Carbon Nanotubes

Carbon Nanotubes (CNTs) are of profound interest in a myriad of fields of research and industry. These allotropes of carbon are exteremely strong and exhibit unqiue thermal conductive, mechanical, and electrical qualtiies. 

AFM together with Raman based methods have become the method of choice for characterizing carbonaceous materials. AFM-Raman imaging is especially useful for differentiating the different kinds of nanotubes. Nanonics Multiprobe SPM Systems enable thermal, electrical, and optical transport studies on carbon naotubes. Photoconductivity , Raman and TERS, as well as SNOM/NSOM measurements, are all available in a variety of environments within the same platform.


1. AFM Raman


AFM image of carbonaceous material on silicon


Raman spectra map of carbonaceous material on silicon


Raman intensity map of carbonaceous material on silicon

 (Left) - A 10um x 10um AFM topography image of carbonaceous material on silicon clearly showing the presence of a nanotube on the surface in addition to some round carbonaceous domains at the top and bottom two corners.

(Center) - Raman spectra were collected both on the nanotube and the circular domains. Below the red spectrum corresponds to the Raman spectrum on the nanotube showing a large peak at 1575cm-1 and a smaller peak at about 1340cm-1. A Raman spectrum from the round domains is shown in green revealing a large peak at 1340cm-1 and a weak, dual peak at about 1600cm-1. These spectra clearly differentiate the carbon nanotube and the surrounding disordered material.

(Right) - A Raman intensity map at 1600cm-1 and 1340cm-1 was collected with the resulting image shown below, clearly mapping the carbon nanotube (red) and the regions of disordered materials (Green).



AFM Image of a cluster of carbon nanotubes


TERS map with the probe in contact with the sample showing the Raman intensity at 405cm-1.


TERS map with the probe retracted again showing the Raman intensity at 405cm-1.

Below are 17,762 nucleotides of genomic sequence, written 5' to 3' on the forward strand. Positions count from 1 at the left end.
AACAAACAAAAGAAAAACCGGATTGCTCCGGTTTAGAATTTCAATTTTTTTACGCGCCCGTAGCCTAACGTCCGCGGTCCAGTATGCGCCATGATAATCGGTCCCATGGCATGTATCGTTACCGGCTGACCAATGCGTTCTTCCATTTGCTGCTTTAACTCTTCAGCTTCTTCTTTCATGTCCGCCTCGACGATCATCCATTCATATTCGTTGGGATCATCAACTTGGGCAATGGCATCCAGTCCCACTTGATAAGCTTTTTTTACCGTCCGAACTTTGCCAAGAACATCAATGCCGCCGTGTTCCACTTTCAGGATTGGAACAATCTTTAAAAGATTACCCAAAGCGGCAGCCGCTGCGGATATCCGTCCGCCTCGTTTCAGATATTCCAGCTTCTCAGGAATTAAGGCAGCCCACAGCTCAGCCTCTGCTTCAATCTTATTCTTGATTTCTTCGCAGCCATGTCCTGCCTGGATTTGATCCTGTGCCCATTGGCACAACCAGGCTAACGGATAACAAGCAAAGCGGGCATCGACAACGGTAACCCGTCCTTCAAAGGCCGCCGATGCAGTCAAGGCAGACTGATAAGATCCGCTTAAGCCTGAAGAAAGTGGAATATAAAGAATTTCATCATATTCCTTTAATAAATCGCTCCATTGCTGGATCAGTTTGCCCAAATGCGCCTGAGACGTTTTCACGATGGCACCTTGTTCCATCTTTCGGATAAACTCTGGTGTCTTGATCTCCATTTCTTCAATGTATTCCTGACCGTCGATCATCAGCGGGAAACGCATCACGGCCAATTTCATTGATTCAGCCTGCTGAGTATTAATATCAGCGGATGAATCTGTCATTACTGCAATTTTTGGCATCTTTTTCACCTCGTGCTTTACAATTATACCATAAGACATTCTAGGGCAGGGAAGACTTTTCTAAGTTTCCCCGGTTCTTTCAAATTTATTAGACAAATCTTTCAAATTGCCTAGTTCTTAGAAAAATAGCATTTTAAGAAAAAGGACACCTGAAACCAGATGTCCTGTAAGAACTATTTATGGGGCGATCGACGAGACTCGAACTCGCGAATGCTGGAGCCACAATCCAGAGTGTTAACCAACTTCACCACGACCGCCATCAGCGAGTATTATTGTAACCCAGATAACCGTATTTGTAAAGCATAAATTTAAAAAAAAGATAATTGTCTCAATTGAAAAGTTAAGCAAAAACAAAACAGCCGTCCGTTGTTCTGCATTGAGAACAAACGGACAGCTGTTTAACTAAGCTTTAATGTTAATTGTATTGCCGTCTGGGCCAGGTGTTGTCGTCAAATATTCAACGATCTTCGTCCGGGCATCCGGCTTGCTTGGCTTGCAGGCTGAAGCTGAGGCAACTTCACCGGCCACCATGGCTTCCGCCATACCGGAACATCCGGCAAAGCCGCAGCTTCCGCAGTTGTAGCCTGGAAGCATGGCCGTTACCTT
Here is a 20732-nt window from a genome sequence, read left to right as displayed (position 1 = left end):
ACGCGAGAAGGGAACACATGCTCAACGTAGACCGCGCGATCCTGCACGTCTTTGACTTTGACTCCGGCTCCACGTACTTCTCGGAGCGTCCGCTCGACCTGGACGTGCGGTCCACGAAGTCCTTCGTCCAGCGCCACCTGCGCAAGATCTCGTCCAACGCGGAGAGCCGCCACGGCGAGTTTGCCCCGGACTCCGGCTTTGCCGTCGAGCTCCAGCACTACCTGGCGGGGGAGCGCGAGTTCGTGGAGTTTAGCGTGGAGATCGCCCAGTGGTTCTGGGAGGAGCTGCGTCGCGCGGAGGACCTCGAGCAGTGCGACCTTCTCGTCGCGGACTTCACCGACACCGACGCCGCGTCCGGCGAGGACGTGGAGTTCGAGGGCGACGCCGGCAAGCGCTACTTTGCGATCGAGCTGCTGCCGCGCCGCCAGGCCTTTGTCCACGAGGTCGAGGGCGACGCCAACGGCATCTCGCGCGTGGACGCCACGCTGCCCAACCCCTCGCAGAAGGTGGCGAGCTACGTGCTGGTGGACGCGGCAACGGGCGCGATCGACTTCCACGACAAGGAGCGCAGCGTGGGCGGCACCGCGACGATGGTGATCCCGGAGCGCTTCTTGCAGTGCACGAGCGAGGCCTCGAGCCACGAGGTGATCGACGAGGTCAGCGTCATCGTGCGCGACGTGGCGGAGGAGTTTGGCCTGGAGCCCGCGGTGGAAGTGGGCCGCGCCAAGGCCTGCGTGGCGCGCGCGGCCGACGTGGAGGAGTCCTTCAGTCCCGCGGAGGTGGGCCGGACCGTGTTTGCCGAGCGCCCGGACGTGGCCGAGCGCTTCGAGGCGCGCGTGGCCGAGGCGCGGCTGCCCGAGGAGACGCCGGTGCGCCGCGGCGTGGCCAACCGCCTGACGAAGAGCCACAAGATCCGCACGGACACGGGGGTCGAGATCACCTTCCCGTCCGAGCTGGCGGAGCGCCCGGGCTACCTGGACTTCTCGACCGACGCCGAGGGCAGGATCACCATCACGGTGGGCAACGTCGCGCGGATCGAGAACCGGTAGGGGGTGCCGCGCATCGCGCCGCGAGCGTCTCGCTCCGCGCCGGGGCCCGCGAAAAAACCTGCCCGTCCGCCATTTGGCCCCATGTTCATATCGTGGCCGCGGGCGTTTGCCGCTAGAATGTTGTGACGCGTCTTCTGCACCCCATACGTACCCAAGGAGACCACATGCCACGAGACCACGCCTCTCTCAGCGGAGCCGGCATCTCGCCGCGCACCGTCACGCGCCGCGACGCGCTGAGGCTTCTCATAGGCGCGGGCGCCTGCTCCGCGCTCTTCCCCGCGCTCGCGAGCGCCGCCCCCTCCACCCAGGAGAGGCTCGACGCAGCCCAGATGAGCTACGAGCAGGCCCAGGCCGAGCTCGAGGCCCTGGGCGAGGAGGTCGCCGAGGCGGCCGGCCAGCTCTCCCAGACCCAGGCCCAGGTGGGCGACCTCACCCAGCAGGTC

TERS difference map (comparing the two maps to the left)

A TERS probe was used to collect Raman difference spectra of carbon nanotube clusters in the images shown above.

(Top) - An AFM topography map of the clusters is shown above, revealing several hundred nanometer round domains of carbon nanotubes.

(Left) - A TERS map with the probe in contact with the sample was collected, showing the Raman intensity at 405cm-1. The Raman map was collected at an array of 1850 points (pixels shown in the topography image) where measurements were separated by 180nm.

(Center) - The tip is then retracted, and the far-field Raman intensity map at 405cm-1 is again collected.

(Right) - The difference map between the first two maps is shown, clearly providing significantly better resolution in the Raman intensity map that can be accurately correlated with the intial AFM topographic map, revealing important chemical information about the various CNT clusters.

3. Conductive AFM Raman

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AFM image of SW carbon nanotube

Carbon nanotube3

Map of Raman scattering G band of conducting SW CNTs

The Raman spectra show repeatably from 0 to 3V the large scattering at the G- band ~1570 cm-1 which defines the metallic character of many of the tubes in this bundle.

However, when the voltage is raised to ~5V and above the band decreases with voltage.

Nonetheless the g+ band which is independent of cnt diameter or chirality remains rigidly constant at these voltages, indicating that the reduction of g- band is not associated with cnt destruction but simply related to alteration by the high voltage of cnt character from conducting to non-conducting.



A controllable way to measure the interfacial strength between carbon nanotube and polymer using a nanobridge structure
Nie, Min, Dilhan M. Kalyon, Kishore Pochiraju, and Frank T. Fisher.
Carbon 116 (2017): 510-517.


Application of a hole transporting organic interlayer in graphene oxide/single walled carbon nanotube–silicon heterojunction solar cells.
Yu, LePing, Munkhbayar Batmunkh, Tom Grace, Mahnaz Dadkhah, Cameron Shearer, and Joseph Shapter. 
Journal of Materials Chemistry A 5, no. 18 (2017): 8624-8634.


Preparation of Surface Modified Multi-Walled Carbon Nanotubes Based Thin-Film Gas Sensor.
Mathew, E., V. Persis Preethi, and S. Rajesh.
Journal of Advanced Microscopy Research11, no. 2 (2016): 130-136.


Nanodrawing of Aligned Single Carbon Nanotubes with a Nanopen
Yeshua, Talia, Christian Lehmann, Uwe Hübner, Suzanna Azoubel, Shlomo Magdassi, Eleanor EB Campbell, Stephanie Reich, and Aaron Lewis. 
Nano letters 16, no. 3 (2016): 1517-1522.


Which Nanonics System is Right for Your Carbon Nanotube Research?